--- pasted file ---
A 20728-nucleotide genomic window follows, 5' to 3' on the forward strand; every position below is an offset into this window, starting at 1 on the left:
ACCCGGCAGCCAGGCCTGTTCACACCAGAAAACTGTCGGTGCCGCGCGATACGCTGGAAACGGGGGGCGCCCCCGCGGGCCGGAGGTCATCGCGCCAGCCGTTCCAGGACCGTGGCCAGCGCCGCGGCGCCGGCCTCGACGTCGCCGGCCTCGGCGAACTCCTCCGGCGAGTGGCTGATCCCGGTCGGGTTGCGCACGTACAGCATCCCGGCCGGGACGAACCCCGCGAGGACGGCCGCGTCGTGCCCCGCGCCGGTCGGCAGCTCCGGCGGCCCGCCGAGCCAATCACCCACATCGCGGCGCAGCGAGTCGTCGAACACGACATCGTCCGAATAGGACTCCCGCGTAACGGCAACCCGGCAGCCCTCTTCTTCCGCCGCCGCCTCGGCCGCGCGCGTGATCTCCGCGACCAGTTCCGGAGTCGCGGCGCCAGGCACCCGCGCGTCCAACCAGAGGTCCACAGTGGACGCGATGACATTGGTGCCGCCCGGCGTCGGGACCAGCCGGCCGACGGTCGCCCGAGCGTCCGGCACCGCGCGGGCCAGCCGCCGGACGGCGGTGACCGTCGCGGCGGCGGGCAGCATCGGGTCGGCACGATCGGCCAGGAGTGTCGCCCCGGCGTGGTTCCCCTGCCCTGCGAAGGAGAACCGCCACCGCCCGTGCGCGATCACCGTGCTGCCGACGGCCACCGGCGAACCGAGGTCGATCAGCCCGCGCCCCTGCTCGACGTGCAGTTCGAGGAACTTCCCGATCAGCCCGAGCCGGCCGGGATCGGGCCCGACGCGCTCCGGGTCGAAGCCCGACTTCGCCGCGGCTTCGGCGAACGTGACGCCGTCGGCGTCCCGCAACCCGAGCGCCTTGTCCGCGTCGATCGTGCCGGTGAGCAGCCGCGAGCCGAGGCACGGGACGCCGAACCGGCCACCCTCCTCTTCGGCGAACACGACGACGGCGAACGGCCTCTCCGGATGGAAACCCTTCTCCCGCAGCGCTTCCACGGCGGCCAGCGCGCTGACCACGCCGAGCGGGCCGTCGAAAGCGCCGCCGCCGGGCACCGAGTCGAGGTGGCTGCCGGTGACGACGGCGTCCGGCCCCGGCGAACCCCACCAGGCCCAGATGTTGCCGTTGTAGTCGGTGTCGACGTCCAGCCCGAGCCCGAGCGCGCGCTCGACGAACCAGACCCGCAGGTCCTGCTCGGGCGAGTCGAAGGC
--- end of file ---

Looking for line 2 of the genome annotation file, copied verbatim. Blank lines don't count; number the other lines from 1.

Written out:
ACCCGGCAGCCAGGCCTGTTCACACCAGAAAACTGTCGGTGCCGCGCGATACGCTGGAAACGGGGGGCGCCCCCGCGGGCCGGAGGTCATCGCGCCAGCCGTTCCAGGACCGTGGCCAGCGCCGCGGCGCCGGCCTCGACGTCGCCGGCCTCGGCGAACTCCTCCGGCGAGTGGCTGATCCCGGTCGGGTTGCGCACGTACAGCATCCCGGCCGGGACGAACCCCGCGAGGACGGCCGCGTCGTGCCCCGCGCCGGTCGGCAGCTCCGGCGGCCCGCCGAGCCAATCACCCACATCGCGGCGCAGCGAGTCGTCGAACACGACATCGTCCGAATAGGACTCCCGCGTAACGGCAACCCGGCAGCCCTCTTCTTCCGCCGCCGCCTCGGCCGCGCGCGTGATCTCCGCGACCAGTTCCGGAGTCGCGGCGCCAGGCACCCGCGCGTCCAACCAGAGGTCCACAGTGGACGCGATGACATTGGTGCCGCCCGGCGTCGGGACCAGCCGGCCGACGGTCGCCCGAGCGTCCGGCACCGCGCGGGCCAGCCGCCGGACGGCGGTGACCGTCGCGGCGGCGGGCAGCATCGGGTCGGCACGATCGGCCAGGAGTGTCGCCCCGGCGTGGTTCCCCTGCCCTGCGAAGGAGAACCGCCACCGCCCGTGCGCGATCACCGTGCTGCCGACGGCCACCGGCGAACCGAGGTCGATCAGCCCGCGCCCCTGCTCGACGTGCAGTTCGAGGAACTTCCCGATCAGCCCGAGCCGGCCGGGATCGGGCCCGACGCGCTCCGGGTCGAAGCCCGACTTCGCCGCGGCTTCGGCGAACGTGACGCCGTCGGCGTCCCGCAACCCGAGCGCCTTGTCCGCGTCGATCGTGCCGGTGAGCAGCCGCGAGCCGAGGCACGGGACGCCGAACCGGCCACCCTCCTCTTCGGCGAACACGACGACGGCGAACGGCCTCTCCGGATGGAAACCCTTCTCCCGCAGCGCTTCCACGGCGGCCAGCGCGCTGACCACGCCGAGCGGGCCGTCGAAAGCGCCGCCGCCGGGCACCGAGTCGAGGTGGCTGCCGGTGACGACGGCGTCCGGCCCCGGCGAACCCCACCAGGCCCAGATGTTGCCGTTGTAGTCGGTGTCGACGTCCAGCCCGAGCCCGAGCGCGCGCTCGACGAACCAGACCCGCAGGTCCTGCTCGGGCGAGTCGAAGGC